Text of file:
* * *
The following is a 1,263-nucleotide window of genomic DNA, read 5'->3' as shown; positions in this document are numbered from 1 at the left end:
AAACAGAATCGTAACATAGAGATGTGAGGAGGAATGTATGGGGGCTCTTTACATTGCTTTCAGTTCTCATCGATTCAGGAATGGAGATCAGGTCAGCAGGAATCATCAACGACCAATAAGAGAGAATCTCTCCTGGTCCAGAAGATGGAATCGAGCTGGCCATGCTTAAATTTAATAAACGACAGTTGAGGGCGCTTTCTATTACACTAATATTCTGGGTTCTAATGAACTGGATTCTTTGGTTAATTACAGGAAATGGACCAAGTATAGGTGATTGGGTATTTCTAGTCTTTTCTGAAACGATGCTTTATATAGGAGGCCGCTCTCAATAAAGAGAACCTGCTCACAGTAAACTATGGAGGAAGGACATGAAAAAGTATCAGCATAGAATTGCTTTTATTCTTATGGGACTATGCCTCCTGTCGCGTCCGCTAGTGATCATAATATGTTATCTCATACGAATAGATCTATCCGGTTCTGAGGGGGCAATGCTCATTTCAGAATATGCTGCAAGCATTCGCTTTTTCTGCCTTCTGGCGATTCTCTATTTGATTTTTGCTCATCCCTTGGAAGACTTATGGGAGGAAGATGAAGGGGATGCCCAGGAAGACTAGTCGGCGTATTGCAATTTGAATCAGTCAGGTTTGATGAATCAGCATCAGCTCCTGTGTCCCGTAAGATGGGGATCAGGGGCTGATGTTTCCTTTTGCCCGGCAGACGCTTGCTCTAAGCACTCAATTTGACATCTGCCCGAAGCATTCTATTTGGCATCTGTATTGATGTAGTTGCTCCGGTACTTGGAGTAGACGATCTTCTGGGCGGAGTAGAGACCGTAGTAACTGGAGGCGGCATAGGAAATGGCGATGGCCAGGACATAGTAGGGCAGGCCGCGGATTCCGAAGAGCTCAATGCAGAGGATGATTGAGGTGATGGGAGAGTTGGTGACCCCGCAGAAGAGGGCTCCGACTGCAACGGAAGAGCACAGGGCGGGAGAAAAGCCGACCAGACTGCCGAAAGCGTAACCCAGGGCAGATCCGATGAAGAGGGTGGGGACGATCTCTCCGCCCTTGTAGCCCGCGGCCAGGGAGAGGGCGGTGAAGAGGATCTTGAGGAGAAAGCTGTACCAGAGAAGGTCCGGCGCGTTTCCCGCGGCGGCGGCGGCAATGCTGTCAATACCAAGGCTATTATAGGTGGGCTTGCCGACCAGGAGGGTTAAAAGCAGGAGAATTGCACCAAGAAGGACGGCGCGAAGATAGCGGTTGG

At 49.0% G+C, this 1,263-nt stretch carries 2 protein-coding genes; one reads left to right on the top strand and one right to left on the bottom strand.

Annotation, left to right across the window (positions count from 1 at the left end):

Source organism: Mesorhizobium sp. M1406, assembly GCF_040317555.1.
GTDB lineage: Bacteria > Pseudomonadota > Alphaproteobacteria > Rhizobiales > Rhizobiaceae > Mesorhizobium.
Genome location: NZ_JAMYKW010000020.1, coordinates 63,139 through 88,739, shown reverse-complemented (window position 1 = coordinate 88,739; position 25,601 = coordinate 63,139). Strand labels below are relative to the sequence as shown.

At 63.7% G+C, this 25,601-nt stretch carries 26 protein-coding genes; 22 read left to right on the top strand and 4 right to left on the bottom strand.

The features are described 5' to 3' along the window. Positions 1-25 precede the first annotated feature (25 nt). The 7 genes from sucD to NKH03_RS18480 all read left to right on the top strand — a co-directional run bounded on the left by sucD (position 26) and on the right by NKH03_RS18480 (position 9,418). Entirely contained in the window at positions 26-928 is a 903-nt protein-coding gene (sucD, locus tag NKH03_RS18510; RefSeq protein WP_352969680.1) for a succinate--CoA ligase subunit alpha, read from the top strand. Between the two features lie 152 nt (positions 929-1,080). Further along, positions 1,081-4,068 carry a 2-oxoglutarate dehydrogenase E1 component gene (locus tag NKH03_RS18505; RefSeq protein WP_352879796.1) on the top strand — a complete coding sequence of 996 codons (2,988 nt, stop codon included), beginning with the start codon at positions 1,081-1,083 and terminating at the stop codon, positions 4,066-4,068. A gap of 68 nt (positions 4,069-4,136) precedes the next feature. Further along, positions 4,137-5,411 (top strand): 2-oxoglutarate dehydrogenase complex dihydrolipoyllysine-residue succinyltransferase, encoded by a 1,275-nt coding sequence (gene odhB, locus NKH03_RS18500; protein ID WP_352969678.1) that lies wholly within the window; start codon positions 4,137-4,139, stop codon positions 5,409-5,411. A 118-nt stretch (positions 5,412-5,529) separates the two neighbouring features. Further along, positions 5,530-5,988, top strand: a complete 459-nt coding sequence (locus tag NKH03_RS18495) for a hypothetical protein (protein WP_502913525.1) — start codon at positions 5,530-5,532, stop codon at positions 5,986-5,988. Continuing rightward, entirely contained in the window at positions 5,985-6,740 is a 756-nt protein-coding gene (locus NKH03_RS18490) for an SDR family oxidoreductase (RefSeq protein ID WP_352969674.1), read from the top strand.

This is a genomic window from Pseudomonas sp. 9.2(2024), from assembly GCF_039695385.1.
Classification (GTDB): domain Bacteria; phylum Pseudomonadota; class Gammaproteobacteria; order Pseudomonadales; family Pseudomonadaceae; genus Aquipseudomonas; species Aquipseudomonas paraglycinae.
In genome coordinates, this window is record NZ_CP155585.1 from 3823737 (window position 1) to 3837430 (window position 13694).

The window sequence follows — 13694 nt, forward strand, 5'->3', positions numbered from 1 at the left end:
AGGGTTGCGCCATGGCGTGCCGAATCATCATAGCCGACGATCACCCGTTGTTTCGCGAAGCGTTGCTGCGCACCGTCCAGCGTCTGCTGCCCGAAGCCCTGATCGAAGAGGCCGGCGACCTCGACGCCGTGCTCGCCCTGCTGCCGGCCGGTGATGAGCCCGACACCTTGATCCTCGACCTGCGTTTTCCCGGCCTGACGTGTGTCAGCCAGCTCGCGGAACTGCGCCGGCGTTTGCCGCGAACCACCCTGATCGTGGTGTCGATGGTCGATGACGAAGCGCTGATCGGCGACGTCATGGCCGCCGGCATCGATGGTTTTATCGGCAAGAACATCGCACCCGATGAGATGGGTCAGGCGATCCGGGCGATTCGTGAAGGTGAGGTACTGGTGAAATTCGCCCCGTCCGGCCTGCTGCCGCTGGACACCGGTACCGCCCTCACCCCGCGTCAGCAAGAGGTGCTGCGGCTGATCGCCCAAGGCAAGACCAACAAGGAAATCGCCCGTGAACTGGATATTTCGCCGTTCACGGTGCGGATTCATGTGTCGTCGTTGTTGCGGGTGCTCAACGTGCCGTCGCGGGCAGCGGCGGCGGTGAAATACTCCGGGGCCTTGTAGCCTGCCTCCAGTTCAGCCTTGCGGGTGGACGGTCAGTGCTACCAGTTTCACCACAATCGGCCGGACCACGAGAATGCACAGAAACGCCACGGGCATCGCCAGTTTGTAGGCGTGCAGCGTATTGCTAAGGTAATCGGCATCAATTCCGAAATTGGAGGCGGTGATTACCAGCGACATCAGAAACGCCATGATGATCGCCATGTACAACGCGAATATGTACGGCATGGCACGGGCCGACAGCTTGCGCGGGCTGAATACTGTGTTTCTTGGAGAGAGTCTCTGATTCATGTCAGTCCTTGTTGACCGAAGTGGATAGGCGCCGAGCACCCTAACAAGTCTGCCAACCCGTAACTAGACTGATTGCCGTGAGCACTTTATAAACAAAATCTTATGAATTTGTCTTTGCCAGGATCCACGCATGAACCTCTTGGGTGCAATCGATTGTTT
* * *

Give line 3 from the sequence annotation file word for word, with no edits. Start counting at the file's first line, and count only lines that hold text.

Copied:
At 49.0% G+C, this 1,263-nt stretch carries 2 protein-coding genes; one reads left to right on the top strand and one right to left on the bottom strand.